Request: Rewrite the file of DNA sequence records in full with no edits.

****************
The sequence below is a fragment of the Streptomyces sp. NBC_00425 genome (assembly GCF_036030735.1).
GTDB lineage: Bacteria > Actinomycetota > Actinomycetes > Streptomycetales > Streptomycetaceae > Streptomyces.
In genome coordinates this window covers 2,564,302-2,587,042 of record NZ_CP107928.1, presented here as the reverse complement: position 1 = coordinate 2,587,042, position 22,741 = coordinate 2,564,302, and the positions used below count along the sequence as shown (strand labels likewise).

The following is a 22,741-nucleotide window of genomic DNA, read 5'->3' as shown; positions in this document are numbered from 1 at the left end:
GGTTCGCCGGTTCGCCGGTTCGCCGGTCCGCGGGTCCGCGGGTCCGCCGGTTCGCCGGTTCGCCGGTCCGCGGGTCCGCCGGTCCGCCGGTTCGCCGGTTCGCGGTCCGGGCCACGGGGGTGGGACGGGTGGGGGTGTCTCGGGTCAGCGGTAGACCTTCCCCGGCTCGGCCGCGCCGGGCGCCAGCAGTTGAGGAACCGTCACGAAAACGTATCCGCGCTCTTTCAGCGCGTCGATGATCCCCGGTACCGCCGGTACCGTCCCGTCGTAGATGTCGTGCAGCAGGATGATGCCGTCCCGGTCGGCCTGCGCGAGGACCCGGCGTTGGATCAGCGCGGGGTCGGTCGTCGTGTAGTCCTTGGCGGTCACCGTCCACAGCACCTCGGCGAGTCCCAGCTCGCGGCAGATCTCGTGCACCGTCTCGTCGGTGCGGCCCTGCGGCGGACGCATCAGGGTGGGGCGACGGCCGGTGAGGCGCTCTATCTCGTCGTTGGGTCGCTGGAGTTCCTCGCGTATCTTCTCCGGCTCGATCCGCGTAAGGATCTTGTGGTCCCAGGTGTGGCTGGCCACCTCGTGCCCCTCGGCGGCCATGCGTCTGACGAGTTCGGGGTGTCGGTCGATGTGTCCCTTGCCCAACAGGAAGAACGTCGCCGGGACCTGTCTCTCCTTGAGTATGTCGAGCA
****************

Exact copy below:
The sequence below is a fragment of the Streptomyces sp. NBC_00425 genome (assembly GCF_036030735.1).
GTDB lineage: Bacteria > Actinomycetota > Actinomycetes > Streptomycetales > Streptomycetaceae > Streptomyces.
In genome coordinates this window covers 2,564,302-2,587,042 of record NZ_CP107928.1, presented here as the reverse complement: position 1 = coordinate 2,587,042, position 22,741 = coordinate 2,564,302, and the positions used below count along the sequence as shown (strand labels likewise).

The following is a 22,741-nucleotide window of genomic DNA, read 5'->3' as shown; positions in this document are numbered from 1 at the left end:
GGTTCGCCGGTTCGCCGGTTCGCCGGTCCGCGGGTCCGCGGGTCCGCCGGTTCGCCGGTTCGCCGGTCCGCGGGTCCGCCGGTCCGCCGGTTCGCCGGTTCGCGGTCCGGGCCACGGGGGTGGGACGGGTGGGGGTGTCTCGGGTCAGCGGTAGACCTTCCCCGGCTCGGCCGCGCCGGGCGCCAGCAGTTGAGGAACCGTCACGAAAACGTATCCGCGCTCTTTCAGCGCGTCGATGATCCCCGGTACCGCCGGTACCGTCCCGTCGTAGATGTCGTGCAGCAGGATGATGCCGTCCCGGTCGGCCTGCGCGAGGACCCGGCGTTGGATCAGCGCGGGGTCGGTCGTCGTGTAGTCCTTGGCGGTCACCGTCCACAGCACCTCGGCGAGTCCCAGCTCGCGGCAGATCTCGTGCACCGTCTCGTCGGTGCGGCCCTGCGGCGGACGCATCAGGGTGGGGCGACGGCCGGTGAGGCGCTCTATCTCGTCGTTGGGTCGCTGGAGTTCCTCGCGTATCTTCTCCGGCTCGATCCGCGTAAGGATCTTGTGGTCCCAGGTGTGGCTGGCCACCTCGTGCCCCTCGGCGGCCATGCGTCTGACGAGTTCGGGGTGTCGGTCGATGTGTCCCTTGCCCAACAGGAAGAACGTCGCCGGGACCTGTCTCTCCTTGAGTATGTCGAGCA